Two years ago, the Kentucky Wildcat basketball team looked broken. They were led by a strange coach who was in over his head. The quality of the players wearing the big blue seemed unrecognizable in comparison to Kentucky standards.
Tubby Smith had been forced out for only recruiting a “few” McDonald’s All-Americans only to be replaced by a coach who led the Cats to the NIT. Billy Gillespie, some thought, was the nail in the coffin of Kentucky basketball.
It’s hard to remember those times now. Not after a year of first-round draft picks and star-studded visitors like LeBron James in the bleachers at Rupp Arena during John Calipari’s season in the bluegrass.
Three years ago, the Alabama Crimson Tide were fighting for relevancy. They suffered through four straight losses to Auburn, and at one point went through three seasons with no bowl game and fired Mike Shula after finishing 6-7 in 2006.
In 2010, Alabama is expected to win its second national championship with a returning Heisman Trophy winner and 5-star recruits lined up as far as the eye can see.
USC had history followed by mediocrity before Pete Carroll returned them to glory. There's Ohio State before Jim Tressell. Texas before Mack Brown. The short-lived weakness of Ron Zook before Urban Meyer in Florida. The list goes on. The big programs sometimes struggle, but they all bounce back eventually.
As Tennessee fans face the beginning of the Dooley era, no matter what happens they should remember that history in college sports, especially football, has a way of repeating itself. Whether it is two years or 10 years from now, programs like the one in Knoxville always find their way home.
Tennessee football history is an example of this cyclical nature as coaches like Neyland, Dickey, Majors, and Fulmer brought championships and built nationally competitive programs between short stints of harder times in Volunteer history.
Why do they come back around? Take a look around Neyland Stadium on Saturday.
In a down year against a team like Tennessee-Martin, any casual observer could tell you that few sporting events in the country could compete with the electric and pressured environment that surrounds Knoxville on game day. It’s not a place where long-term losing can find acceptance.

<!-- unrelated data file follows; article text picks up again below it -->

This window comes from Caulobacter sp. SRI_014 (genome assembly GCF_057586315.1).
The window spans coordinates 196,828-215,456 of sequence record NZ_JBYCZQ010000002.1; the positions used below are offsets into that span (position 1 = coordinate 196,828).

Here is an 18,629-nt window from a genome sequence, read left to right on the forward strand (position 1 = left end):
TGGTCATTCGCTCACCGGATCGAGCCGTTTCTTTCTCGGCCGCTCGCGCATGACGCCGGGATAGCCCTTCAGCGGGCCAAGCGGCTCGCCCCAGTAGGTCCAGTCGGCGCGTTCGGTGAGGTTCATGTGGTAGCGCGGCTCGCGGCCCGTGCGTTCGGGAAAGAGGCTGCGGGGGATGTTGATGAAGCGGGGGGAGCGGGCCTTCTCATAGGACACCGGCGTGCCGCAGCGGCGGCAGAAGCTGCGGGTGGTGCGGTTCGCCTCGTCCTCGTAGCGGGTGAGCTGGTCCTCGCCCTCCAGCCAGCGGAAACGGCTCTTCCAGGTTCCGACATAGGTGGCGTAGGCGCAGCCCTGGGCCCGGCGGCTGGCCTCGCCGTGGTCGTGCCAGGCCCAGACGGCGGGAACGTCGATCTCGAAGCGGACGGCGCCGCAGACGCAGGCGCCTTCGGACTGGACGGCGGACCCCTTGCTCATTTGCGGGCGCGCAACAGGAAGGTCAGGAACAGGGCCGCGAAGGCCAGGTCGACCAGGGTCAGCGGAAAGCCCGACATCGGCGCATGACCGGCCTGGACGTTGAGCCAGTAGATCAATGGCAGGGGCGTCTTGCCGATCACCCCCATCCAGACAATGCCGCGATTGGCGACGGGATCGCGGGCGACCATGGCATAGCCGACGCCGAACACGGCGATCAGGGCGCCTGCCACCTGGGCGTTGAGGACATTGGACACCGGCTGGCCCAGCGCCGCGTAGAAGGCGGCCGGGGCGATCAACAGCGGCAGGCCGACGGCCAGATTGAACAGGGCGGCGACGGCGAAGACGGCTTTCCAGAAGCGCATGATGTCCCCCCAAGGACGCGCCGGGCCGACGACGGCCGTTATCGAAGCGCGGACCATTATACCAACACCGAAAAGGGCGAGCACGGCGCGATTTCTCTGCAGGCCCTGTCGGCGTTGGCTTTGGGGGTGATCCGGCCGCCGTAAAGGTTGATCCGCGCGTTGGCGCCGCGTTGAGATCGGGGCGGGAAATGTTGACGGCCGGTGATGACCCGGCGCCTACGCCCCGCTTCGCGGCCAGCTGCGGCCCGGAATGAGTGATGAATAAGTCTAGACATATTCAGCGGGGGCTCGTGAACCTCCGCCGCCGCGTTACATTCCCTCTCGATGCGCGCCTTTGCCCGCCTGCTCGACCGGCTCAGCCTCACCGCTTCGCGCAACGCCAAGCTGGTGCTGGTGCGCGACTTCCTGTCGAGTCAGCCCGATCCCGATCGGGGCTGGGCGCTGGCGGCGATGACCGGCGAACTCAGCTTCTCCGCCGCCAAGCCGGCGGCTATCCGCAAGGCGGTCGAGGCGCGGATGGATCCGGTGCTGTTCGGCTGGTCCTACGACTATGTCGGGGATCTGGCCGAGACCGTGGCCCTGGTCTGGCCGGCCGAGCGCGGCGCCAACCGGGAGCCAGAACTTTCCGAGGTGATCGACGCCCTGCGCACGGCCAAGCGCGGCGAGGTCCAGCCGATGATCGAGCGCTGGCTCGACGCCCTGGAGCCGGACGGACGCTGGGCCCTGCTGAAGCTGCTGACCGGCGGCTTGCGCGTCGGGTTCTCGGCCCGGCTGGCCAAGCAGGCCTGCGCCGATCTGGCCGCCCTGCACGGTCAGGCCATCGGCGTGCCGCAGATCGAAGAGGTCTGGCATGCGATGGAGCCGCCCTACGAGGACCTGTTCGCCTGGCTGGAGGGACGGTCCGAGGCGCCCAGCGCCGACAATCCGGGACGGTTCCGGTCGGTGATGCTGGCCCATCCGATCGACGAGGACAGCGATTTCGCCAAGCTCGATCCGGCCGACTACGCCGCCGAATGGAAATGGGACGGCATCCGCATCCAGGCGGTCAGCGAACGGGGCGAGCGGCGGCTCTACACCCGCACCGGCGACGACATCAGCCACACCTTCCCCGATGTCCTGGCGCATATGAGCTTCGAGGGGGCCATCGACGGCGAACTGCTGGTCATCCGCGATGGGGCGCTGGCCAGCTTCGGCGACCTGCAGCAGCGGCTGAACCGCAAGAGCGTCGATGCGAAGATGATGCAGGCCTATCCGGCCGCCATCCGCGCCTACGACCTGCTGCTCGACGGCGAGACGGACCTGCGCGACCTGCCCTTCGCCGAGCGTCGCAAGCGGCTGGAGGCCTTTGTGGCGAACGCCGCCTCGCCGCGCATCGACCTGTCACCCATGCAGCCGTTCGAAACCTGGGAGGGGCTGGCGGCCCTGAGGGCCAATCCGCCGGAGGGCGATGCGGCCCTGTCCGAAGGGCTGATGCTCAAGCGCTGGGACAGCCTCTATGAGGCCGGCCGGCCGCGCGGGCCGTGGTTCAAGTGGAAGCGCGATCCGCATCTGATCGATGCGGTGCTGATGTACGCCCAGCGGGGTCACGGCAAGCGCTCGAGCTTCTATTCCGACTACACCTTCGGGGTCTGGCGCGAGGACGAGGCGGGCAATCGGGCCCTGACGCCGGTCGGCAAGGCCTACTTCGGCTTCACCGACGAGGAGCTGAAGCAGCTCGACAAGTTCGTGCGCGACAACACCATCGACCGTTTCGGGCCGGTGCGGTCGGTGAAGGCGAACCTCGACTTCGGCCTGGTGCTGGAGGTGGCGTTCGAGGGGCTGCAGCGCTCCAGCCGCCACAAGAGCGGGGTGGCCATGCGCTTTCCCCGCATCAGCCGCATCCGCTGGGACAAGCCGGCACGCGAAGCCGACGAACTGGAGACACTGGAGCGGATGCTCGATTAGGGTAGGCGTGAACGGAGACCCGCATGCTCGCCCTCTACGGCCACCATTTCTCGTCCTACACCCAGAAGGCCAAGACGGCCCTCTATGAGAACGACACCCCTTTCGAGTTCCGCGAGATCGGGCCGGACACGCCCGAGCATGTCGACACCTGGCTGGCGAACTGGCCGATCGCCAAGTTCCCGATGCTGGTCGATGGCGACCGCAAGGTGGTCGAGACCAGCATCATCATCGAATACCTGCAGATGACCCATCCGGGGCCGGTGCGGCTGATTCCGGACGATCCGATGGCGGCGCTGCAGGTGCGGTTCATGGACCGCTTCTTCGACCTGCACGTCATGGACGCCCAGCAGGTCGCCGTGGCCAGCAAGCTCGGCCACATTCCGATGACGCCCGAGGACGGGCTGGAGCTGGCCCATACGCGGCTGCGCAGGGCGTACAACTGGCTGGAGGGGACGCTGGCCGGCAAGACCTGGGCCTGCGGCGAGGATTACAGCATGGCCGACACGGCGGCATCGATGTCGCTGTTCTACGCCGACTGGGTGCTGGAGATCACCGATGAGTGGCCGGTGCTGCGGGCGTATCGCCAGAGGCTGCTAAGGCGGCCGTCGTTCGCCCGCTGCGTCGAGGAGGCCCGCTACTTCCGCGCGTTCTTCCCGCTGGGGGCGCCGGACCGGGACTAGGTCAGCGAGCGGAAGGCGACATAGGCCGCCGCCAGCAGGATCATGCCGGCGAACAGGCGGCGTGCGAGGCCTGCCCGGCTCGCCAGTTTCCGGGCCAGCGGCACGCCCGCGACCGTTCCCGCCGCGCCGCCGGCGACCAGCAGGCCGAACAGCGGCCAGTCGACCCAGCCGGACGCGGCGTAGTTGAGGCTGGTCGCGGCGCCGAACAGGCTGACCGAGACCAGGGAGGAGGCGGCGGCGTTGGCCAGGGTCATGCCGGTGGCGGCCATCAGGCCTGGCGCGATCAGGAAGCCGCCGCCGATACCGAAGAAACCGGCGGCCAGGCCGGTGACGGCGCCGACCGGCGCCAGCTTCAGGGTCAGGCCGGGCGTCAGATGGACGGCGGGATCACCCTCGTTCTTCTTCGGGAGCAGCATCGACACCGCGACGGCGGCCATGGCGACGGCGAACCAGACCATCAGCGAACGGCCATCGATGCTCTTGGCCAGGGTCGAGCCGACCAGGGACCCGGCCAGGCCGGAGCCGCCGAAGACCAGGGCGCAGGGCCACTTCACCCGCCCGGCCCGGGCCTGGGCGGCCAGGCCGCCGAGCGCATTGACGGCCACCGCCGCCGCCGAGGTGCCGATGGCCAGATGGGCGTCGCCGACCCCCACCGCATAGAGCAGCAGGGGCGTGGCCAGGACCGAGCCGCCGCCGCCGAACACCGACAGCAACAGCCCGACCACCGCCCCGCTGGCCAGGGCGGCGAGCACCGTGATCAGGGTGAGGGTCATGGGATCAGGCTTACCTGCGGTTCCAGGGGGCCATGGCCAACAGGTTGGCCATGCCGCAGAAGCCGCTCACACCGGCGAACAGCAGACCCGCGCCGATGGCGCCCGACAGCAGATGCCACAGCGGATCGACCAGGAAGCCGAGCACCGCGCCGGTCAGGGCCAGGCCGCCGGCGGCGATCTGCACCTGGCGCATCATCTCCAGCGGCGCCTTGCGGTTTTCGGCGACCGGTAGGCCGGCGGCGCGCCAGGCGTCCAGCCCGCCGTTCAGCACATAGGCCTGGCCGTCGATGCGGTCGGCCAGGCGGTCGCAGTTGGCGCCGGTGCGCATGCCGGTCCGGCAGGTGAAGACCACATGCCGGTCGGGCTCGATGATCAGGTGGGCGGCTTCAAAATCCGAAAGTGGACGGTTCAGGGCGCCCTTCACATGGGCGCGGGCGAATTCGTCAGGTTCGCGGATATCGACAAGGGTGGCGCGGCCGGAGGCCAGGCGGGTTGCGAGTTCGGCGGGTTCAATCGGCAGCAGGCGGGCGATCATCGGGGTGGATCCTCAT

Furthermore, few programs have the resources in the midst of such a mini downward spiral to commit to significant cosmetic changes like those to be unveiled Saturday at Neyland Stadium—an outdoor amphitheater for viewing pre and postgame radio sessions, eventually a life-sized statue of Robert Neyland, and enough bricks to cover a 106,000 seat venue. The Vols also have more plans and funding for a multi-million dollar training facility that will replace an already first-class space they currently use.
University of Tennessee Athletics was one of a handful of BCS schools to actually make a profit last year. How much? Enough to contribute to their school instead of borrowing from it like most FBS schools do. Think they can afford the right coach and coaching staff when he comes along?
Schools like Kentucky in basketball and Alabama, Ohio State, and Florida in football—they all go through these spells, but they don’t stay down long. They always find their way back to the top.
Recruits want to play in historic stadiums that fans have turned into shrines, want to train in the NFL-like spaces that players at such programs practice in, and want the exposure of playing for schools so closely followed and financially supported that ESPN features them every week on one of their networks.
These are the built-in advantages of being at a school like Tennessee, even if you only win three, four, or five games in an occasional down spell. It’s also why 5-star recruits still look at schools like Tennessee and Auburn in down cycles after a game day visit while less established programs struggle to reel them in even when they have great years.
The Vols have everything they need to compete nationally every year. All they have to have now is the roster of high-grade recruits that comes with consistency and having the right coach that can take them to the promised land—that may be Derek Dooley. Only time will tell.
If not, he will likely be the Gillespie, Shula, or Zook to the next great Vol coach.
Either way, even if this season is hard to stomach at times, Vol fans should study their history and take it to heart, remembering the plight of their southern neighbors just a few years ago. Tennessee Volunteer football and all the expectations that come with it will return.
On the day of Dooley’s first game, it's just a matter of when and with whom.
Johnny Lewis is a Bleacher Report featured columnist for the Tennessee Volunteers. Read his other articles at www.kentuckyvols.com and follow him on Twitter @kyvolunteer.